Source: Staten Island Advance (NY), December 17, 2012
Posted on: http://envfpn.advisen.com
The state wants Staten Island property owners affected by Hurricane Sandy to know they won’t be fined for oil spills on their property.
This comes on the heels of a scam letter threatening daily fines of $25,000 per day for failing to clean up storm-related oil spills.
A solicitation letter, sent out by GC Environmental, Inc., a private company in Bayshore, N.Y., falsely claims to be from the “Department of Remediation,” according to the state Department of Environmental Conservation (DEC).
DEC officials said the agency will not fine homeowners for discharging oil without a permit or for delaying cleanup of residential oil spills due to Sandy.
“In the immediate aftermath of the hurricane, DEC provided spill cleanup services to more than 2,200 residences. For these actions, DEC will not seek cost recovery from the homeowners,” said Joe Martens, DEC Commissioner. “It is unconscionable that a company would try to take advantage of hurricane victims by threatening fines and then promoting the company as the solution.”
The GC Environmental letter points out sections of the New York State Navigation Law that requires those responsible for oil spills to promptly clean up those discharges, and that there could be a penalty of $25,000 a day for failure to complete that cleanup. The letter also states that any costs related to DEC’s actions in spill cleanup would be the responsibility of the spiller.
According to the DEC, no services of this company are being offered through the state.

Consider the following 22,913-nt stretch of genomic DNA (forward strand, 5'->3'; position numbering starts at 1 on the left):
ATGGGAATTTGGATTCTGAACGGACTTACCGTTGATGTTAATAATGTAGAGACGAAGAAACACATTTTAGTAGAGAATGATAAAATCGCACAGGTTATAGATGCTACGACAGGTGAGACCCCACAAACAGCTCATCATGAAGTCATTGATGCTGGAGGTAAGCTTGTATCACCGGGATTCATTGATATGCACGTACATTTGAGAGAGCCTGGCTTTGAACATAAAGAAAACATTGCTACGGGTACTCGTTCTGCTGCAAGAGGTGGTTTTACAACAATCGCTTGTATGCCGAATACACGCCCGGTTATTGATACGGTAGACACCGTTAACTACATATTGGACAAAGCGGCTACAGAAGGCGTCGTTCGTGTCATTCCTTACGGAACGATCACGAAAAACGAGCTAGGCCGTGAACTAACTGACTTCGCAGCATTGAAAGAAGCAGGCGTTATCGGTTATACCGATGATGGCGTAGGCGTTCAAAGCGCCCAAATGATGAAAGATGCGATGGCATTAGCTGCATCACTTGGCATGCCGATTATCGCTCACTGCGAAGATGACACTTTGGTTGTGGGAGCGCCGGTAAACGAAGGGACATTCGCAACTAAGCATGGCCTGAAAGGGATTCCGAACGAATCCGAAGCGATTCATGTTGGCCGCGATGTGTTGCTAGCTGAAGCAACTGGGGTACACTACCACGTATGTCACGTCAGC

More than 4,600 spills were reported to DEC as a result of Hurricane Sandy, and the agency responded to approximately 2,200 cases to recover oil, pumping approximately 500,000 gallons of oil and water. Of these cases, 1,511 occurred in New York City, said Lisa King, a DEC spokeswoman. The DEC couldn’t provide an exact number for how many spills occurred on Staten Island.
DEC and its contractors used vacuum trucks to extract oil floating on the surface of flood waters in basements and living spaces, and also recovered oil from damaged residential fuel oil tanks. DEC also made oil absorbent pads and disposal bags available to anyone who wanted to collect any remaining oil after flood waters had been pumped from their residence.
Much of the oil, which was spilled outside of structures onto yards and other areas, was washed away after the storm or has evaporated. Although there may be some staining on grass and other surfaces from residual petroleum, these small amounts do not pose a significant environmental or public health threat, and will continue to degrade over the winter.
More information on proper cleanup of oil spills can be found on DEC’s website at: http://www.dec.ny.gov/chemical/86505.html and in the New York State Department of Health’s publication “What Do Homeowners Need to Know About Oil Spills and Flooding?” (PDF) at http://www.health.ny.gov/publications/2752.pdf.